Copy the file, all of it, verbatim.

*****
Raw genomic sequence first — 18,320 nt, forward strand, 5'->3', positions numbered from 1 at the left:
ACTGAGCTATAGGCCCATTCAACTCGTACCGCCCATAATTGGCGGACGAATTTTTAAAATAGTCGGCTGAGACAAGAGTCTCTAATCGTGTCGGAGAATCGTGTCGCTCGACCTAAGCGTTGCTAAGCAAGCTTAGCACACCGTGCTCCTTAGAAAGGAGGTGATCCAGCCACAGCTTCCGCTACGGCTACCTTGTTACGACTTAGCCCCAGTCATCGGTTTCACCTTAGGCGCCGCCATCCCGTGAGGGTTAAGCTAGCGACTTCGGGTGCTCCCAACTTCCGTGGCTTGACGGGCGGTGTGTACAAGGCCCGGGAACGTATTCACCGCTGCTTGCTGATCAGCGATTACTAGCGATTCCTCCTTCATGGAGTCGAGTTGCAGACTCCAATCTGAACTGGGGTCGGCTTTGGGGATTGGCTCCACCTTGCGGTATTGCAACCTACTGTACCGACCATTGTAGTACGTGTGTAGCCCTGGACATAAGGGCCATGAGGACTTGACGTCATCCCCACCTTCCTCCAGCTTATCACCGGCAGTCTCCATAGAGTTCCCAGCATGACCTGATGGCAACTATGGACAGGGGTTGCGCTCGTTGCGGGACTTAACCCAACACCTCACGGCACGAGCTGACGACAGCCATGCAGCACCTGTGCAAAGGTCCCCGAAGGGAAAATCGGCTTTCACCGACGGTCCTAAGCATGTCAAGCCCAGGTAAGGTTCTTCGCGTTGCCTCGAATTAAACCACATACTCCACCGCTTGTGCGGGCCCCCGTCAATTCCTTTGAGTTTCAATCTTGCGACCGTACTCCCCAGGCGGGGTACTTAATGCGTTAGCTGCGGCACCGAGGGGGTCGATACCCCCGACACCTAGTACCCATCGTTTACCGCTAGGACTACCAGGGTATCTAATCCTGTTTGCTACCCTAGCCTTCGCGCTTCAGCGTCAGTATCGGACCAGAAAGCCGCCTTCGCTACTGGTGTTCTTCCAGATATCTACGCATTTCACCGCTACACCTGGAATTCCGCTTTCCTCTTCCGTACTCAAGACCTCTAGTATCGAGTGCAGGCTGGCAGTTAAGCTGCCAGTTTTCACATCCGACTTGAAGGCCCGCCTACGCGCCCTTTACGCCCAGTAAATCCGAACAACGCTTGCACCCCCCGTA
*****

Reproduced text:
Raw genomic sequence first — 18,320 nt, forward strand, 5'->3', positions numbered from 1 at the left:
ACTGAGCTATAGGCCCATTCAACTCGTACCGCCCATAATTGGCGGACGAATTTTTAAAATAGTCGGCTGAGACAAGAGTCTCTAATCGTGTCGGAGAATCGTGTCGCTCGACCTAAGCGTTGCTAAGCAAGCTTAGCACACCGTGCTCCTTAGAAAGGAGGTGATCCAGCCACAGCTTCCGCTACGGCTACCTTGTTACGACTTAGCCCCAGTCATCGGTTTCACCTTAGGCGCCGCCATCCCGTGAGGGTTAAGCTAGCGACTTCGGGTGCTCCCAACTTCCGTGGCTTGACGGGCGGTGTGTACAAGGCCCGGGAACGTATTCACCGCTGCTTGCTGATCAGCGATTACTAGCGATTCCTCCTTCATGGAGTCGAGTTGCAGACTCCAATCTGAACTGGGGTCGGCTTTGGGGATTGGCTCCACCTTGCGGTATTGCAACCTACTGTACCGACCATTGTAGTACGTGTGTAGCCCTGGACATAAGGGCCATGAGGACTTGACGTCATCCCCACCTTCCTCCAGCTTATCACCGGCAGTCTCCATAGAGTTCCCAGCATGACCTGATGGCAACTATGGACAGGGGTTGCGCTCGTTGCGGGACTTAACCCAACACCTCACGGCACGAGCTGACGACAGCCATGCAGCACCTGTGCAAAGGTCCCCGAAGGGAAAATCGGCTTTCACCGACGGTCCTAAGCATGTCAAGCCCAGGTAAGGTTCTTCGCGTTGCCTCGAATTAAACCACATACTCCACCGCTTGTGCGGGCCCCCGTCAATTCCTTTGAGTTTCAATCTTGCGACCGTACTCCCCAGGCGGGGTACTTAATGCGTTAGCTGCGGCACCGAGGGGGTCGATACCCCCGACACCTAGTACCCATCGTTTACCGCTAGGACTACCAGGGTATCTAATCCTGTTTGCTACCCTAGCCTTCGCGCTTCAGCGTCAGTATCGGACCAGAAAGCCGCCTTCGCTACTGGTGTTCTTCCAGATATCTACGCATTTCACCGCTACACCTGGAATTCCGCTTTCCTCTTCCGTACTCAAGACCTCTAGTATCGAGTGCAGGCTGGCAGTTAAGCTGCCAGTTTTCACATCCGACTTGAAGGCCCGCCTACGCGCCCTTTACGCCCAGTAAATCCGAACAACGCTTGCACCCCCCGTA